It was by then November 1, and we drove south to Wollongong, home to one of the most beautiful clear water beaches I’ve ever seen. Since we had some time before our sound check, Sammy and Nadine remembered a great fish shop on the way to the beach and we picked up some oysters and prawns and had a nice messy lunch sitting in the sand, the mess easily remedied by a jump in the sea afterward. We all had a great time body surfing in the waves, and Caleb was the stronghold, playing in the waves for what seemed like hours. I guess his grandpa was quite an expert body surfer, so the passion must’ve trickled down through the genes. Another great thing about Australia is that everywhere you go near the coast there are free saltwater swimming pools! They pump in ocean water and goodness, who needs chlorine?! So nice for getting some good exercise! Wollongong’s pool was Olympic sized, and Australians young and old were keeping fit. We played that night at the local veteran’s club, and stayed with our Australian sponsor, Val and her husband Wayne.

Next, off to the big city of Sydney! And what an iconic city it is, and not only because of the famous opera house. It also has a great energy about it, huge remarkable botanical gardens right in the middle of the city, planted with plants and trees originating from every corner of the earth, and beautiful beaches round every corner of the extensive harbor waterways and outer coastline. We got to explore for a couple days here as we played in the city two nights. Our friends Jacinta and Terry hosted us, as well as Wags again. We played at the Sydney Old Time Get Together the first night, and several bands performed and lots of folks crammed into the hall with ladies in the back cooking up delicious sausage rolls and cakes. The second night we played a packed house at the Roxbury Hotel.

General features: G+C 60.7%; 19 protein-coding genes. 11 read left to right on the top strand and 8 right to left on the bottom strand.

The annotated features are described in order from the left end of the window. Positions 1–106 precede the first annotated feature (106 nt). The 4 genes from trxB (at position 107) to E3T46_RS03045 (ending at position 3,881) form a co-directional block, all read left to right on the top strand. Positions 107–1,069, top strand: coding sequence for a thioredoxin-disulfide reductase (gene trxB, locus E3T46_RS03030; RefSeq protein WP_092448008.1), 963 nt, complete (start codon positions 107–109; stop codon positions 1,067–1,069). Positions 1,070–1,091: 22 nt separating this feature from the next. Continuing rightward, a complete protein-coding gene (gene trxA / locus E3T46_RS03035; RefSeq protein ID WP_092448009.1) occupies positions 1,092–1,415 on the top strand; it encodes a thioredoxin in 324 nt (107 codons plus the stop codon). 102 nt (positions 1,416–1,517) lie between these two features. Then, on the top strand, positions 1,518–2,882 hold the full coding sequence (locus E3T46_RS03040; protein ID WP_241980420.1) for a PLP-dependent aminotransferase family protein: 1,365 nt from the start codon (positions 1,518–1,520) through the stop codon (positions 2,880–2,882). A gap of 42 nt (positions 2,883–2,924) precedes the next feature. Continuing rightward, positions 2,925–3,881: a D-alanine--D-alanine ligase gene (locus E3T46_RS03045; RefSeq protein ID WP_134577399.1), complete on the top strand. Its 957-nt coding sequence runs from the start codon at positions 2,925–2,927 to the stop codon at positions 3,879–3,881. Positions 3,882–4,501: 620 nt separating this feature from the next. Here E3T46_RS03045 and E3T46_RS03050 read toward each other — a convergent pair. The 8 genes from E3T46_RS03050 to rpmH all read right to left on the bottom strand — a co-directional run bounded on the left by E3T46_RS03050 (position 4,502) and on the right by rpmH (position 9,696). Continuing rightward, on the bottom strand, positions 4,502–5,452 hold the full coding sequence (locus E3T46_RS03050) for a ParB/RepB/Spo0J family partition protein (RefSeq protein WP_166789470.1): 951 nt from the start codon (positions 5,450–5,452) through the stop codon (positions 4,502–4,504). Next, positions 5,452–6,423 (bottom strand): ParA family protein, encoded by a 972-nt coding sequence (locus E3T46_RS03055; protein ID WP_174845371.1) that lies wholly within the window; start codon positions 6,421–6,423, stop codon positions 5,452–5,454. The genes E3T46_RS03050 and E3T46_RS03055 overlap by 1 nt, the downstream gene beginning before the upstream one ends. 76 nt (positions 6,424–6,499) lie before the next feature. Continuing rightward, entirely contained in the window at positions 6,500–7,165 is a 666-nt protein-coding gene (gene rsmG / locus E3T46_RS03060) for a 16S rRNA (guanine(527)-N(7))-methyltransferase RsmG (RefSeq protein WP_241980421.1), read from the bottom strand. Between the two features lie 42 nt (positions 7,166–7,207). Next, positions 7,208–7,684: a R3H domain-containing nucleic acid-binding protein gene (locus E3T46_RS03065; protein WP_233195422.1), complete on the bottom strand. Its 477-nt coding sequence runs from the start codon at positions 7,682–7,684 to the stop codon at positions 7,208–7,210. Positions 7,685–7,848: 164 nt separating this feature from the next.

We traveled next to the state of ACT, the small capital state, and the city of Canburra. Everyone warned us it may be terribly boring there, what with all the politicians and beaurocrats everywhere, but I have to say, they were wrong! This must be thanks in part to our hosts, Donal and Carrie Baylor who helped promote the show. Donal is a well-known Australian bluegrass player who we had met in Dorrigo. We played at a tiny coffeehouse bar and art gallery called The Front. And though the night began slowly, it ended with a bang, a crowded house cheering and cheering. For a Tuesday night, those beaurocrats and office workers came out strong!  The next morning was the morning we finally saw our kangaroos; of course, Sammy and Nadine had already had the experience the previous year when they had toured Australia as a duo, but for Caleb and I it was a first! We went on a morning walk in the hills at the edge of town and came upon a vast mob of kangaroos! We were able to get quite close for some good photos, and even saw some with joeys in the pouch! Caleb believed in kangaroos at last!